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Omega-3 fatty acids in adipose tissue and risk of myocardial infarction: The EURAMIC study

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Author: Guallar, E. · Aro, A. · Jiménez, F.J. · Martín-Moreno, J.M. · Salminen, I. · Veer, P. van 't · Kardinaal, A.F.M. · Gömez-Aracena, J. · Martin, B.C. · Kohlmeier, L. · Kark, J.D. · Mazaev, V.P. · Ringstad, J. · Guillén, J. · Riemersma, R.A. · Huttunen, J.K. · Thamm, M. · Kok, F.J.
Type:article
Date:1999
Source:Arteriosclerosis, Thrombosis, and Vascular Biology, 4, 19, 1111-1118
Identifier: 234986
Keywords: α-linolenic acid · Adipose tissue · Case- control studies · Docosahexaenoic acid · Myocardial infarction · docosahexaenoic acid · linoleic acid · omega 3 fatty acid · adipose tissue · antiarrhythmic activity · article · atherogenesis · capillary gas chromatography · case control study · cell membrane · cigarette smoking · Europe · fatty acid metabolism · heart infarction · human · Israel · major clinical study · priority journal · risk assessment · risk factor · thrombosis · Adipose Tissue · Aged · Case-Control Studies · Europe · Fatty Acids, Omega-3 · Humans · Male · Middle Aged · Myocardial Infarction · Random Allocation · Risk Factors

Abstract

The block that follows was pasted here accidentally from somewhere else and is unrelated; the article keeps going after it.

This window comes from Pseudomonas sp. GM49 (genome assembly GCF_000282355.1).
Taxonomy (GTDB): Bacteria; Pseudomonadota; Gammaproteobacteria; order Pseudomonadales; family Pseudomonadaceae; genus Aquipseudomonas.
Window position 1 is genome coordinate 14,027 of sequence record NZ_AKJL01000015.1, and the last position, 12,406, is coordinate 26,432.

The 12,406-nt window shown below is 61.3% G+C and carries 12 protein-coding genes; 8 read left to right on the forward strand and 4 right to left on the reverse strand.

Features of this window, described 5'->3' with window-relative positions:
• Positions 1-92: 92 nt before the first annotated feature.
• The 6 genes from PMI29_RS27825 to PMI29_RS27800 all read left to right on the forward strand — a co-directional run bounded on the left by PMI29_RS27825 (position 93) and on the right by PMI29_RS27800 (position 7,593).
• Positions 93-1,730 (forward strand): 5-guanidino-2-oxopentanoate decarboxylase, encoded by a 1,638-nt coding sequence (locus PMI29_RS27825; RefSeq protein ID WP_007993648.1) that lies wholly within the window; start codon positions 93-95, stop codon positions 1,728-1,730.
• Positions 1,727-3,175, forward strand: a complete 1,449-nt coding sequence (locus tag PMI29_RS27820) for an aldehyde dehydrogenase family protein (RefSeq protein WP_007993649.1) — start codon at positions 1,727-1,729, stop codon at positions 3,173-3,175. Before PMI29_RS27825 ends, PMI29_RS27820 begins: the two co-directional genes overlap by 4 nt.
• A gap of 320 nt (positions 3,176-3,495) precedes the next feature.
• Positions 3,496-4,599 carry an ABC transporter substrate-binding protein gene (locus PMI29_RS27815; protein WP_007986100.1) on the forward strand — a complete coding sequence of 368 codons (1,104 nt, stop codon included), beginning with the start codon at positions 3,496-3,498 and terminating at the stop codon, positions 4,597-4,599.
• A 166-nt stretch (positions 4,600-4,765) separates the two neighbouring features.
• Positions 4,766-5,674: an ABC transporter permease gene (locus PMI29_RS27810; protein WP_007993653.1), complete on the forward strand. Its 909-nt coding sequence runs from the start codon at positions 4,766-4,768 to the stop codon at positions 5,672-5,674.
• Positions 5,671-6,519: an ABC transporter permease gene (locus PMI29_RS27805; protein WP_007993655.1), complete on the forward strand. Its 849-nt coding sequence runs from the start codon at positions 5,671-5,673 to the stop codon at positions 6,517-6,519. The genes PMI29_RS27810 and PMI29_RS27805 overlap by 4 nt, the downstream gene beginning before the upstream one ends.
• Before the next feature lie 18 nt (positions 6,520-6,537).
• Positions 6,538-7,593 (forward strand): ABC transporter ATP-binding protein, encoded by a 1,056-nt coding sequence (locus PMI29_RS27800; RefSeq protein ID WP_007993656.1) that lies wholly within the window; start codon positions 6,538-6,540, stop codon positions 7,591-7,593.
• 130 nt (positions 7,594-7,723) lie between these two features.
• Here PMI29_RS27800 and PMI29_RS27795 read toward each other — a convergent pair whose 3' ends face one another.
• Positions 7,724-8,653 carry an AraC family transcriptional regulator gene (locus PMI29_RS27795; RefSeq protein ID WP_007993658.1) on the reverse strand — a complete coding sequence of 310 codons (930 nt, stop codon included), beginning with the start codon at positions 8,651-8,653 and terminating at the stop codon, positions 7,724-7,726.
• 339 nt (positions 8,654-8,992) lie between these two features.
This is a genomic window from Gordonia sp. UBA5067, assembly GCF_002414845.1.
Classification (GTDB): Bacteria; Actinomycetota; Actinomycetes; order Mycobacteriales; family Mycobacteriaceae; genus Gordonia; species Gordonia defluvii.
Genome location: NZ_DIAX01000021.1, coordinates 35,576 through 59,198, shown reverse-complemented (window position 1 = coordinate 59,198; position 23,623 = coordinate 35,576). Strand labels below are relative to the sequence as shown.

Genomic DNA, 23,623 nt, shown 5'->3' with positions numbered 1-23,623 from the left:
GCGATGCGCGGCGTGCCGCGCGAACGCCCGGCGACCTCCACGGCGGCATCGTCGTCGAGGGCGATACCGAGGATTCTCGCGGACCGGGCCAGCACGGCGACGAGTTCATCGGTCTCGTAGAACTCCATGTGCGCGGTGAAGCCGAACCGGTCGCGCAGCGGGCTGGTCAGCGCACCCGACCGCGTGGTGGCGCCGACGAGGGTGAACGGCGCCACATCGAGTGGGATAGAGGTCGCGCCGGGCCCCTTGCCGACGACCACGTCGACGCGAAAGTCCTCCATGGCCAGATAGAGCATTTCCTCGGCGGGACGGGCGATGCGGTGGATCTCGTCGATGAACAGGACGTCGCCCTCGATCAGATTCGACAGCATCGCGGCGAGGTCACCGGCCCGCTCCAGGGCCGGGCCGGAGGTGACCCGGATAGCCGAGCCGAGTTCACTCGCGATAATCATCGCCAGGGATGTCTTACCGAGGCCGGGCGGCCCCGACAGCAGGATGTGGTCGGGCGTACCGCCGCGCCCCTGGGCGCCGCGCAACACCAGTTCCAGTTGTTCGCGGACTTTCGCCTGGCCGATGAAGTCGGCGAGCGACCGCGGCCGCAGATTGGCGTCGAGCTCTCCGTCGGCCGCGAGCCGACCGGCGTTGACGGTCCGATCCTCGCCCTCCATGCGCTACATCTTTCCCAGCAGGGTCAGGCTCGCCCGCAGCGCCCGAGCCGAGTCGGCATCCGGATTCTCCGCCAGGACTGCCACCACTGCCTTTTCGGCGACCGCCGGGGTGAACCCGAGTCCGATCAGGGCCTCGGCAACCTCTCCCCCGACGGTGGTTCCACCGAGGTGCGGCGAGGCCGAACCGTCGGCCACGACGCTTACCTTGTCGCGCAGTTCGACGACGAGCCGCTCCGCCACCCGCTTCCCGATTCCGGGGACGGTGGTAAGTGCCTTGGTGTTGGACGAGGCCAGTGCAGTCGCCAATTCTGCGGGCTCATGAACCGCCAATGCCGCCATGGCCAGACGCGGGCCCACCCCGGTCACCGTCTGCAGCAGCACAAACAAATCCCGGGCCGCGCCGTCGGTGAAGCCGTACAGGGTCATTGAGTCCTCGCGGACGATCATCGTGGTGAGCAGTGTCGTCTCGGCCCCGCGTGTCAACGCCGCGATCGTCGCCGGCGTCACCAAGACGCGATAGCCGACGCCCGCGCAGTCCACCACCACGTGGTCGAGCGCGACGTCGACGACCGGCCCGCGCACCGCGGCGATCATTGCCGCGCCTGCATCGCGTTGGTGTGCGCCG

Omega-3 fatty acids have potential antiatherogenic, antithrombotic, and antiarrhythmic properties, but their role in coronary heart disease remains controversial. To evaluate the association of omega-3 fatty acids in adipose tissue with the risk of myocardial infarction in men, a case-control study was conducted in eight European countries and Israel. Cases (n=639) included patients with a first myocardial infarction admitted to coronary care units within 24 hours from the onset of symptoms. Controls (n=700) were selected to represent the populations originating the cases. Adipose tissue levels of fatty acids were determined by capillary gas chromatography. The mean (±SD) proportion of α-linolenic acid was 0.77% (±0.19) of fatty acids in cases and 0.80% (±0.19) of fatty acids in controls (P=0.01). The relative risk for the highest quintile of α-linolenic acid compared with the lowest was 0.42 (95% confidence interval [CI] 0.22 to 0.81, P-trend=0.02). After adjusting for classical risk factors, the relative risk for the highest quintile was 0.68 (95% CI 0.31 to 1.49, P-trend=0.38). The mean proportion of docosahexaenoic acid was 0.24% (±0.13) of fatty acids in cases and 0.25% (±0.13) of fatty acids in controls (P=0.14), with no evidence of association with risk of myocardial infarction. In this large case-control study we could not detect a protective effect of docosahexaenoic acid on the risk of myocardial infarction. The protective effect of α-linolenic acid was attenuated after adjusting for classical risk factors (mainly smoking), but it deserves further research.